Last week, The Guardian told the story of the Qubrsi brothers — two of approximately 1,400 Christians residing in Gaza today. Brothers Karam and Peter are currently the only members of their family still in Gaza. Their sisters Rani and Mai fled to Bethlehem in 2007 after the manager of Gaza’s Bible Society Bookstore, where their husbands worked, was shot dead by radical Islamists; their parents are in Israel, where their mother receives treatment for pancreatic cancer.
Like every Christmas since the Hamas takeover in 2007, the Qubrsi brothers are prohibited from celebrating the holiday openly. When Hamas took control, Christmas lost its status as a public holiday, and public displays of non-Muslim worship were banned. Peter tells the story of having been harassed and threatened with arrest by a Hamas official for wearing a wooden cross around his neck. The city square that once was home to a large communal Christmas tree is now empty. The brothers celebrate quietly in their living room.
Although Karam and Peter hoped to travel to Bethlehem — the traditional birthplace of Jesus — for the holidays, Israel limits the number of exits from Gaza at 500 people, and only those below the age of 16 and above 35 are eligible to leave. They hope for a day when the Palestinian Authority will return to power to “take revenge” and put an end to the religious persecution.
Religious intolerance in Gaza also causes hardships beyond a doleful Christmas.
Peter told The Guardian, “This is not a Christian environment. There are no good universities, there is no opportunity to work, no apartments to rent and so no way we can get married. We have no future here.”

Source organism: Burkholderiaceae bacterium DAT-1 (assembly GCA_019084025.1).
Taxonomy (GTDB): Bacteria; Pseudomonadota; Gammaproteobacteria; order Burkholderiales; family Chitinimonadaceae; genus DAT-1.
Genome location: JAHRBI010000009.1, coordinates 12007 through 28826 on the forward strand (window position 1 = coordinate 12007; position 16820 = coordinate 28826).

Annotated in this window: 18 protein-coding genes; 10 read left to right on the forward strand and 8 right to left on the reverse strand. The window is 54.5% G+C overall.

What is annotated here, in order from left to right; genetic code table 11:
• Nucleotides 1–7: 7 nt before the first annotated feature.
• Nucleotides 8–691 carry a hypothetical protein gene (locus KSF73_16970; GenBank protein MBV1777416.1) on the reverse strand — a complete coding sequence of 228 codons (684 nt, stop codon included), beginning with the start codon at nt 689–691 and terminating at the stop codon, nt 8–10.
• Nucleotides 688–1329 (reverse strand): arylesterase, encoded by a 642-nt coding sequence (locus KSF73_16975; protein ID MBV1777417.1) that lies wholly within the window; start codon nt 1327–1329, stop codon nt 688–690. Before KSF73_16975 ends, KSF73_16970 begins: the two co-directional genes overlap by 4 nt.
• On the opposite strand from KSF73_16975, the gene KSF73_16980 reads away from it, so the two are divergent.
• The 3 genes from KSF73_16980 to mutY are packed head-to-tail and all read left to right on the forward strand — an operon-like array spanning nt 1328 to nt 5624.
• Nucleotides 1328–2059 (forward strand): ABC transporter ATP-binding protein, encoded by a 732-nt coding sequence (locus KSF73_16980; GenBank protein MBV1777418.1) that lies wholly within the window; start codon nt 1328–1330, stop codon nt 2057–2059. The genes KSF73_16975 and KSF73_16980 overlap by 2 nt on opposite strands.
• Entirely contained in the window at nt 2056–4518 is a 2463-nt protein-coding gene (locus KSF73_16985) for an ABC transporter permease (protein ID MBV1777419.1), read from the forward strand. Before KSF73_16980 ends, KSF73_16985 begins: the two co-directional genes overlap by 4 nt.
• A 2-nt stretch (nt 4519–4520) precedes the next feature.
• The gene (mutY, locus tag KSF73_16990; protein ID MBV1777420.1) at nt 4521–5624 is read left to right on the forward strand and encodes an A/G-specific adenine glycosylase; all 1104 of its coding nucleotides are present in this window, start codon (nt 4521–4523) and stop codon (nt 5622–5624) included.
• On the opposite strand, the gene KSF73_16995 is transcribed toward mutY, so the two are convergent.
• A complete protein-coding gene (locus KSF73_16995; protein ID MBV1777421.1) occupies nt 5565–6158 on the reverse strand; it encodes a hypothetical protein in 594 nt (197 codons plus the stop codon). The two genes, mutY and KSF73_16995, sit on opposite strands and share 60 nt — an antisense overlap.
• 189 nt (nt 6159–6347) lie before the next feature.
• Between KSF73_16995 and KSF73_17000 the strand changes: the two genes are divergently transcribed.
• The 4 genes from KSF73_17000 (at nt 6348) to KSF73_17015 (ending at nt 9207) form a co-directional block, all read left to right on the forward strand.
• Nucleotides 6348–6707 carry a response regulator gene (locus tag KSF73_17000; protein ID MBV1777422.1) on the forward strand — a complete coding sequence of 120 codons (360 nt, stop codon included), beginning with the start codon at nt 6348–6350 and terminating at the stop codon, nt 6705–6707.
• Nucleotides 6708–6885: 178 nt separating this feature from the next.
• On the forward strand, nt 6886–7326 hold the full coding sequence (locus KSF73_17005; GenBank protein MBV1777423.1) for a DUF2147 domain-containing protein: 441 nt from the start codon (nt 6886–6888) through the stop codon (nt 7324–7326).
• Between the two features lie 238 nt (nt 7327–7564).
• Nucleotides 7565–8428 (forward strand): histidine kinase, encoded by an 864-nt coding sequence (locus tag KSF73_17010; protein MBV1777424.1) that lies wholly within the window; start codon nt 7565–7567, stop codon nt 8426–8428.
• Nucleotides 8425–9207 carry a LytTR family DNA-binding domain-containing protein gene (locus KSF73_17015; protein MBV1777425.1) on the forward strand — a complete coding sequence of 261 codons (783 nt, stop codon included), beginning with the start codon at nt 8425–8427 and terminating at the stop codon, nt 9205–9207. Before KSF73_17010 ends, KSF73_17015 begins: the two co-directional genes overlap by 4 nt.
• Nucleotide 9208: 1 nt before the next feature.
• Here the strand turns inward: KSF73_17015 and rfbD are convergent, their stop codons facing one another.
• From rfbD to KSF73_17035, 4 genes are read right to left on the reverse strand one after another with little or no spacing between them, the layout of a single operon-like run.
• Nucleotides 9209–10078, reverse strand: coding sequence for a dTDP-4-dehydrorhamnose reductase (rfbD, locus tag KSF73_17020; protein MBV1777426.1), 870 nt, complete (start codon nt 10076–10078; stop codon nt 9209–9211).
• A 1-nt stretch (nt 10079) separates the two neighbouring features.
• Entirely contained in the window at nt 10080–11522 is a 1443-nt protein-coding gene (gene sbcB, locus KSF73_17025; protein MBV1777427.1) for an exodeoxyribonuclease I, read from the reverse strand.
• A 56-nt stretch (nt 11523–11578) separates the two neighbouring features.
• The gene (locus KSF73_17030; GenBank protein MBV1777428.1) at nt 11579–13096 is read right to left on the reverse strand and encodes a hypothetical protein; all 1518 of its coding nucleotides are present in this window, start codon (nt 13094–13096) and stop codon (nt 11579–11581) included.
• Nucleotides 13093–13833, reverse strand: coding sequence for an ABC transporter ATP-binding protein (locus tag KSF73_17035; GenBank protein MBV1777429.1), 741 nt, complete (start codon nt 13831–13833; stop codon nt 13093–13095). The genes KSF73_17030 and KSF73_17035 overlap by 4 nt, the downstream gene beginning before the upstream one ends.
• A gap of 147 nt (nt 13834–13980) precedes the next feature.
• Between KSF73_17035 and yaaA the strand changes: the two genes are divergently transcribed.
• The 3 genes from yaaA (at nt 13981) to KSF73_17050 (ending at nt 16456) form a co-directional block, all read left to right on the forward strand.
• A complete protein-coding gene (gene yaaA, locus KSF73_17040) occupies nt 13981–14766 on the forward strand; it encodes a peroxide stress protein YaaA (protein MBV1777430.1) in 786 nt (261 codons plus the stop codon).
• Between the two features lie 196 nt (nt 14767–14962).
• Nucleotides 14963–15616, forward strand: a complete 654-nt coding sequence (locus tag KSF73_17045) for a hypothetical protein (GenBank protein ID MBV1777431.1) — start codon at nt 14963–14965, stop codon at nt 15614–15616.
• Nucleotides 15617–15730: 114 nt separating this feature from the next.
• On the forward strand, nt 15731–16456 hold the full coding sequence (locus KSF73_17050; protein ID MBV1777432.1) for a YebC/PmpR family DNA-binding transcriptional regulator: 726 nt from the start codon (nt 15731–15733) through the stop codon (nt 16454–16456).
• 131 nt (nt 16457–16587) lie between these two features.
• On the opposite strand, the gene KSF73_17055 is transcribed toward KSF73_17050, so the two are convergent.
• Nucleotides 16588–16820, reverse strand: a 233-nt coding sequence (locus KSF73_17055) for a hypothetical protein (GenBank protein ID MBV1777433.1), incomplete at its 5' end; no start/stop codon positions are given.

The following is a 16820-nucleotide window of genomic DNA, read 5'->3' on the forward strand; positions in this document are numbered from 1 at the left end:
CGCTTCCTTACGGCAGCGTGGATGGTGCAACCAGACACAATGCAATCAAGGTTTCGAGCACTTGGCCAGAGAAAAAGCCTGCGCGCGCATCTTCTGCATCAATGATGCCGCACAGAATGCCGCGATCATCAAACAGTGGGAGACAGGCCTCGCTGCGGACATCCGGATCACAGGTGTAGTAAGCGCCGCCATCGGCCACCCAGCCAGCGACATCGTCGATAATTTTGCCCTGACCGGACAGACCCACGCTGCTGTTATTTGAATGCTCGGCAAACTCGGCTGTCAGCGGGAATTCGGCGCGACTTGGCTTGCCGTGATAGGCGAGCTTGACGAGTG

Nazareth Illit — or Upper Nazareth — is a Jewish town in northern Israel that overlooks the larger Israeli Arab city of Nazareth proper. About one third of the 70,000 inhabitants of Nazareth — the city in which Jesus grew up — are Christian; the rest are Muslim. In recent years, the heights of Upper Nazareth have attracted more Christian Arab residents, who now comprise about fifteen percent of the population.
This Christmas, Mayor Shimon Gapso of the mostly Jewish Upper Nazareth has declared that there shall be no public displays of Christmas trees or any other non-Jewish symbols in his town.
“Upper Nazareth is a Jewish town and all its symbols are Jewish,” said Mayor Gapso. “As long as I hold office, no non-Jewish symbol will be presented in the city.”
Gapso was approached by Arab members of the city council, including Muslim members, who pointed out that Christmas trees serve no other purpose than to spread happiness and that Jewish Chanukkiyot (Menorahs) are displayed is numerous American cities that are not designated as Jewish. Gapso’s response was, “Let them go down to Lower Nazareth.”
Gapso’s ban on Christian worship in his town seems to fly in the face of Israel’s Basic Law on Human Dignity and Liberty, which guarantees religious rights to people of all faiths in Israel.
The mayor’s actions have incensed Arab and Jewish Israelis alike.
Yuval Ben-Ami, a writer for +972 Magazine writes, “By declaring Upper Nazareth Christmas resistant, Mayor Gapso exposes the great insecurity and confusion of the Jewish state. If the only way to maintain the Jewish character of his town is by showing complete lack of tolerance and resisting integration of its non-Jewish residents, then Upper Nazareth is in fact a self-imposed ghetto, walled by fear and intolerance and so, by extension, is the entire state of Israel.”
This is not the first time that Shimon Gapso has faced such accusations. Earlier this year, MK Zahava Gal-On (Meretz) petitioned Israeli Attorney General Yehuda Weinstein to have Mayor Gapso removed from office for having told an Arab newspaper that if he had been present during the October 2000 clashes between Israeli Arabs and police, more Arabs would have been killed.
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